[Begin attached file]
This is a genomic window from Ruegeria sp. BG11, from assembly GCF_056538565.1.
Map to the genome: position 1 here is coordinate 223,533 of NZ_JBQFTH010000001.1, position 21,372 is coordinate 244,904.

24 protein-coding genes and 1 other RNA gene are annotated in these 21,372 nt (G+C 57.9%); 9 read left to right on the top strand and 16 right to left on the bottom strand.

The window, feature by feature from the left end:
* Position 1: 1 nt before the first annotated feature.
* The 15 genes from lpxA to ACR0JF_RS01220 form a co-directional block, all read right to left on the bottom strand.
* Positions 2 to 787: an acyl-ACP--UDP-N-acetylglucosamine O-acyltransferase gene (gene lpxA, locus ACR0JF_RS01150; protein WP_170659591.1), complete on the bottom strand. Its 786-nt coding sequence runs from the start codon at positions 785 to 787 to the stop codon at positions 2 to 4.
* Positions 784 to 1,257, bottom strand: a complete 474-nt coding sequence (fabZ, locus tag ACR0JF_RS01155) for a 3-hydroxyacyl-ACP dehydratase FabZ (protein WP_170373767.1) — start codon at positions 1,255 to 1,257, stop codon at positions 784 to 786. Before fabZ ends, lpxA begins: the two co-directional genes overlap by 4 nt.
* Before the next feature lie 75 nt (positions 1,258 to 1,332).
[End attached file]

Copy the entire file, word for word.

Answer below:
This is a genomic window from Ruegeria sp. BG11, from assembly GCF_056538565.1.
Map to the genome: position 1 here is coordinate 223,533 of NZ_JBQFTH010000001.1, position 21,372 is coordinate 244,904.

24 protein-coding genes and 1 other RNA gene are annotated in these 21,372 nt (G+C 57.9%); 9 read left to right on the top strand and 16 right to left on the bottom strand.

The window, feature by feature from the left end:
* Position 1: 1 nt before the first annotated feature.
* The 15 genes from lpxA to ACR0JF_RS01220 form a co-directional block, all read right to left on the bottom strand.
* Positions 2 to 787: an acyl-ACP--UDP-N-acetylglucosamine O-acyltransferase gene (gene lpxA, locus ACR0JF_RS01150; protein WP_170659591.1), complete on the bottom strand. Its 786-nt coding sequence runs from the start codon at positions 785 to 787 to the stop codon at positions 2 to 4.
* Positions 784 to 1,257, bottom strand: a complete 474-nt coding sequence (fabZ, locus tag ACR0JF_RS01155) for a 3-hydroxyacyl-ACP dehydratase FabZ (protein WP_170373767.1) — start codon at positions 1,255 to 1,257, stop codon at positions 784 to 786. Before fabZ ends, lpxA begins: the two co-directional genes overlap by 4 nt.
* Before the next feature lie 75 nt (positions 1,258 to 1,332).